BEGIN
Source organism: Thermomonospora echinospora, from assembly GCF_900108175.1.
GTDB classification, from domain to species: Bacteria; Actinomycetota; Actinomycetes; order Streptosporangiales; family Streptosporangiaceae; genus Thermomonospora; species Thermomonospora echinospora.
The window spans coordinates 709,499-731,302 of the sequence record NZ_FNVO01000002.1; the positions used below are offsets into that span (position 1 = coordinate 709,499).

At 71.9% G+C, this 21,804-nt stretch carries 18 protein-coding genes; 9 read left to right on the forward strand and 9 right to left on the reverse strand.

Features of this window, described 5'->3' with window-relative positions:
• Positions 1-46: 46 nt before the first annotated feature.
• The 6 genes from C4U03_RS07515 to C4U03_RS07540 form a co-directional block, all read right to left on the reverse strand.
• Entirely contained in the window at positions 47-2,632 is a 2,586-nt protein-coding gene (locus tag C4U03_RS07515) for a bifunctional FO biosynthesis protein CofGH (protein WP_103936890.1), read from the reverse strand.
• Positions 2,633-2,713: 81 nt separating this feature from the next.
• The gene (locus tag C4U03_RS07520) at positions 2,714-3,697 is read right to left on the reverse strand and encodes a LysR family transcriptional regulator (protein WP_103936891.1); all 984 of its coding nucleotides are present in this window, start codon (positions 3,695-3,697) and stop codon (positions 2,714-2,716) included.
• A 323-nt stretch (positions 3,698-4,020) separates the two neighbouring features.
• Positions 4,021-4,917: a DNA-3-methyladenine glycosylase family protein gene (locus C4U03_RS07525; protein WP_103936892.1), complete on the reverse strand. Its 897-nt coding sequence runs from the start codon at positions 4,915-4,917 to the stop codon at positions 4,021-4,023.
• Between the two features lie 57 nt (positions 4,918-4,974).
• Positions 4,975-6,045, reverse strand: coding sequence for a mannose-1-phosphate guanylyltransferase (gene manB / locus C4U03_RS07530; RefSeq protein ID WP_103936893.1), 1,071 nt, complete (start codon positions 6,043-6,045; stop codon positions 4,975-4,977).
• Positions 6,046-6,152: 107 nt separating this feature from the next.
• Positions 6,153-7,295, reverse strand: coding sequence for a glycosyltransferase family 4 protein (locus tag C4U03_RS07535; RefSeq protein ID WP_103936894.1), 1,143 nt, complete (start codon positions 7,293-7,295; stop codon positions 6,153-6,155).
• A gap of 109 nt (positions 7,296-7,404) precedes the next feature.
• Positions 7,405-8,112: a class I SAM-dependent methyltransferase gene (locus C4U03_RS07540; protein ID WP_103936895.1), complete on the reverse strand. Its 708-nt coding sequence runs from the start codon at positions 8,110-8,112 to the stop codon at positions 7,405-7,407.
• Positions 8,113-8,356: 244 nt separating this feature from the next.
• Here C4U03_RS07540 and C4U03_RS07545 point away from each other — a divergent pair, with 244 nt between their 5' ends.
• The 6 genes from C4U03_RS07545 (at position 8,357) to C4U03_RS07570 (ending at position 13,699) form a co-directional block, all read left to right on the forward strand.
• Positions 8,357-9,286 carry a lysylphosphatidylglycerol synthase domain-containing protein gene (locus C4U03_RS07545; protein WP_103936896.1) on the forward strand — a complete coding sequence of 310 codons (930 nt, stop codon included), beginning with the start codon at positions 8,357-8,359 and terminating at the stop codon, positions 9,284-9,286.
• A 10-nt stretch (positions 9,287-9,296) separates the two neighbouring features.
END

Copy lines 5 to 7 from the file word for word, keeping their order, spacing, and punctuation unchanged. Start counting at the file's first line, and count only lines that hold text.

Features of this window, described 5'->3' with window-relative positions:
• Positions 1-46: 46 nt before the first annotated feature.
• The 6 genes from C4U03_RS07515 to C4U03_RS07540 form a co-directional block, all read right to left on the reverse strand.